You have a divine talent for being able to naturally segue from story to song and vice versa. What do you personally like best about doing this show?

I love telling my stories and feeling how the audience relates to them in their own lives...I love keeping the show open to new insights and ideas...

Do you have one favorite moment from the past that stands out above any others? 

I auditioned for The Playboy Club in Chicago when I was 18 and weighted over 200 lbs...I wanted to be as "glamorous as the bunnies" so I wore 3 inch heels thinking I'd look taller and thinner... I sang "Get Happy" for the audition ...(which is a song I started singing at 3 years old and which I open my show with now)...but then... when I stepped out onto the wooden dance floor in those 3 inch heels, I tripped and slid across the entire dance floor and couldn't get up ... so I sang "Get Happy" sitting on the floor ...The Playboy Club agents couldn't stop laughing thinking I did this as part of a "comedy opening bit" and I was immediately hired as a comedienne ...with no comedy act.

I went to NYC to have an act written by Phillip Dela Pena ( a cousin of one of my mother's friends) but I never did the Playboy Club Contract because Julius Monk heard me sing "Get Happy" in NYC around this time and I stayed to be one of the stars in his review "Bits and Pieces" at The Plaza Hotel.

Many years later when the Playboy Clubs weren't as popular, I did appear here at The Sunset Boulevard Playboy Club...I told my audition story at the show...and the audience roared...

The story about this show actually comes from the Fund Raiser you reviewed me at at St Mark's Church in Glendale over 4 or 5 years ago...I invited Arnold Margolin the producer of Love American Style...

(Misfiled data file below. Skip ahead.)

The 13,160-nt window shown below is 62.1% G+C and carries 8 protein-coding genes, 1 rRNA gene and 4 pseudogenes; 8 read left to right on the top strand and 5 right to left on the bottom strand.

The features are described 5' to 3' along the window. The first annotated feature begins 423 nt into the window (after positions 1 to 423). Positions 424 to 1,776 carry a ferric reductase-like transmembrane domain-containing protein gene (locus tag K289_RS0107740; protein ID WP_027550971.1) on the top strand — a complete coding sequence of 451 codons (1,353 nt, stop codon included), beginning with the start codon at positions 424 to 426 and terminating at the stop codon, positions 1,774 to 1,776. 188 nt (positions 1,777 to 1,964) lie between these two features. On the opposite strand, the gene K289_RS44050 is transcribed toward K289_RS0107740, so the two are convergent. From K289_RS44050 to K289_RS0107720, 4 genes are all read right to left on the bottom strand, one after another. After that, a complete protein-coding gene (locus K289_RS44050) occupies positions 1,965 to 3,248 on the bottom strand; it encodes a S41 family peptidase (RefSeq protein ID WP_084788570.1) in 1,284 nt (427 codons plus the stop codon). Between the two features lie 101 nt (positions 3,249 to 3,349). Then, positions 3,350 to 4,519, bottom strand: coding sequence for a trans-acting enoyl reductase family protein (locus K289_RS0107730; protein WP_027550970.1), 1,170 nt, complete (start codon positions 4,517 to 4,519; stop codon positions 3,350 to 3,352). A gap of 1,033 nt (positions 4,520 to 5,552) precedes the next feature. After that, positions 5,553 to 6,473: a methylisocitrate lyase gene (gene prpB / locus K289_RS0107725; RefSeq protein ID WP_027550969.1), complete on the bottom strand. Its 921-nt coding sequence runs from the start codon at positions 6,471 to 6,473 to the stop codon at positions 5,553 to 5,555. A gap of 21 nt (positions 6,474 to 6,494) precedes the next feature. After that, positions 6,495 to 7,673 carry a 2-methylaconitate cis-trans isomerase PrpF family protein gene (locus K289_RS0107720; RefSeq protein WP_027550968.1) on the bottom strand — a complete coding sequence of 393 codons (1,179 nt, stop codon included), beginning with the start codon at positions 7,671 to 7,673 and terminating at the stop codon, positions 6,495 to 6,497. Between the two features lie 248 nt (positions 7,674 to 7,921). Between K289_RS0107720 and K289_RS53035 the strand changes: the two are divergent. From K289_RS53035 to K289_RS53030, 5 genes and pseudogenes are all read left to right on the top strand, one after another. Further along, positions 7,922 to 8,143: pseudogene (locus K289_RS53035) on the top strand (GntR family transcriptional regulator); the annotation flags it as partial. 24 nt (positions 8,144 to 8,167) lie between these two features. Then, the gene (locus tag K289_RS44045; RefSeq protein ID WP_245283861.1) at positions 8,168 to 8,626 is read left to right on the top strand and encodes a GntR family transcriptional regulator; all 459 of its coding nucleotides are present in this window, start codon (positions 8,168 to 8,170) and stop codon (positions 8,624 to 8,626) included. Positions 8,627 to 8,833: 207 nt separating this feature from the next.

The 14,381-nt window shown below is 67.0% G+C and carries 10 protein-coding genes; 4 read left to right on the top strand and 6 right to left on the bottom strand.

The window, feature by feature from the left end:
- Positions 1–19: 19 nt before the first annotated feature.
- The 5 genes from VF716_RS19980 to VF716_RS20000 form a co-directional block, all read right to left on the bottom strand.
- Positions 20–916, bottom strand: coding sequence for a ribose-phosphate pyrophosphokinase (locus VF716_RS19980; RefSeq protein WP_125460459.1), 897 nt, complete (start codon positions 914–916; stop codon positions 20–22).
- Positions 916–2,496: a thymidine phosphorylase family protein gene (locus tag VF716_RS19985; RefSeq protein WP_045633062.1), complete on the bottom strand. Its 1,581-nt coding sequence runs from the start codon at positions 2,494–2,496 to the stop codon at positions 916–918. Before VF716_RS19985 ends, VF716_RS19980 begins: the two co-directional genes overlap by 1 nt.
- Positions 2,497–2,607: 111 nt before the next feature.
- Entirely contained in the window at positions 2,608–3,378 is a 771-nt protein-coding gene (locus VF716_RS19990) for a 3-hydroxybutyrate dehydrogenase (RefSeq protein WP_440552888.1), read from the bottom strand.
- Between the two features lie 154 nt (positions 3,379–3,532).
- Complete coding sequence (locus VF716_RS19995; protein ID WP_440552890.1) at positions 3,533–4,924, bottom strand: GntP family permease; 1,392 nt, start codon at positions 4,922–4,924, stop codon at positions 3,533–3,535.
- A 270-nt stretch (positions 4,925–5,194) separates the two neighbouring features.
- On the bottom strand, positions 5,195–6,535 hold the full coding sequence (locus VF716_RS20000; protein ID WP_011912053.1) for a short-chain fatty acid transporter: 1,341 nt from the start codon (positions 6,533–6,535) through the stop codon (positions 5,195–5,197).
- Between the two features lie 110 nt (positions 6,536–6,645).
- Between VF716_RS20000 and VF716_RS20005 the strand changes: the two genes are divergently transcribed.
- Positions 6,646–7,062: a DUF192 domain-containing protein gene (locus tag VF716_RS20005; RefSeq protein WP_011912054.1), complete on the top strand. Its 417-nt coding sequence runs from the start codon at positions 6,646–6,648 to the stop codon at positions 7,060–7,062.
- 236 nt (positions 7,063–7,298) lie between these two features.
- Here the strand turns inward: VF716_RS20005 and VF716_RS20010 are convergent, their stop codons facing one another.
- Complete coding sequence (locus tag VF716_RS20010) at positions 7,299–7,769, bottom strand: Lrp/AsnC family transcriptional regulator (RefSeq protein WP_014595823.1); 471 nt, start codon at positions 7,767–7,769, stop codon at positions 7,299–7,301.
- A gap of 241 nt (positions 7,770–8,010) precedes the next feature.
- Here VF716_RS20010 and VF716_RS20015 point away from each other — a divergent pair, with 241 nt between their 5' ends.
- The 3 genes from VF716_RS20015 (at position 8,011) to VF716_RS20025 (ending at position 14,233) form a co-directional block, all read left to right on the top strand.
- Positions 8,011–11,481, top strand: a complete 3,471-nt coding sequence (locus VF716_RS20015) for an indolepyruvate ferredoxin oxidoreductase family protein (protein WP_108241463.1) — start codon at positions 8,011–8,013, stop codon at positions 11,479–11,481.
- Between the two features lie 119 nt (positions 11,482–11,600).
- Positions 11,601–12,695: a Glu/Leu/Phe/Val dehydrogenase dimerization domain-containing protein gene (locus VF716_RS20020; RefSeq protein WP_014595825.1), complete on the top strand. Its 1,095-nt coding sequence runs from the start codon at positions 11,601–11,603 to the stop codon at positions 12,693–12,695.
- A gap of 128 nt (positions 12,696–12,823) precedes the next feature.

We met for coffee a week later in NYC thinking he was going to compliment me about the show; but instead he said "Barbara there are many older female singers who sing as good as or better then you...but no one tells a story like you...and then sing's a song about that story...and that Barbara is what your show should be about" I am 4 years later doing "18 Minutes Of Fame" which I co wrote with Susan Morgenstern who also directed the show... and Arnold's advice keeps coming up for me with every performance of the show..

Have you done any cabaret appearances in NYC or here recently, apart from this show or is this your top priority?  

I am only concentrating on doing 18 Minutes Of Fame. Many years later when the Playboy Clubs weren't as popular, I did appear here at The Sunset f Fame" in hopes that the word of mouth will spread...and maybe someday, I can do it in NYC again Off Broadway...I have unfinished business in NYC since Hyman Kaplan which I have never been able to resolve... and maybe I'll never get that opportunity ...but at least I'm enjoying every moment of my life now balancing my love for performing, my love for my husband, children, and now grandchildren...and my love helping others by listening to them and telling them a story from my life which might relate to what they are dealing with...I realized long ago that most people want to feel that they aren't alone...and I'd like to believe that I can help them through a song or a story feel like they matter...

Remember, most have 15 minutes of fame, Barbara Minkus has had 18. See her at The Braid 2912 Colorado Avenue, #102 in Santa Monica CA Saturday July 13 at 8 pm and Sunday July 21 at 5 pm.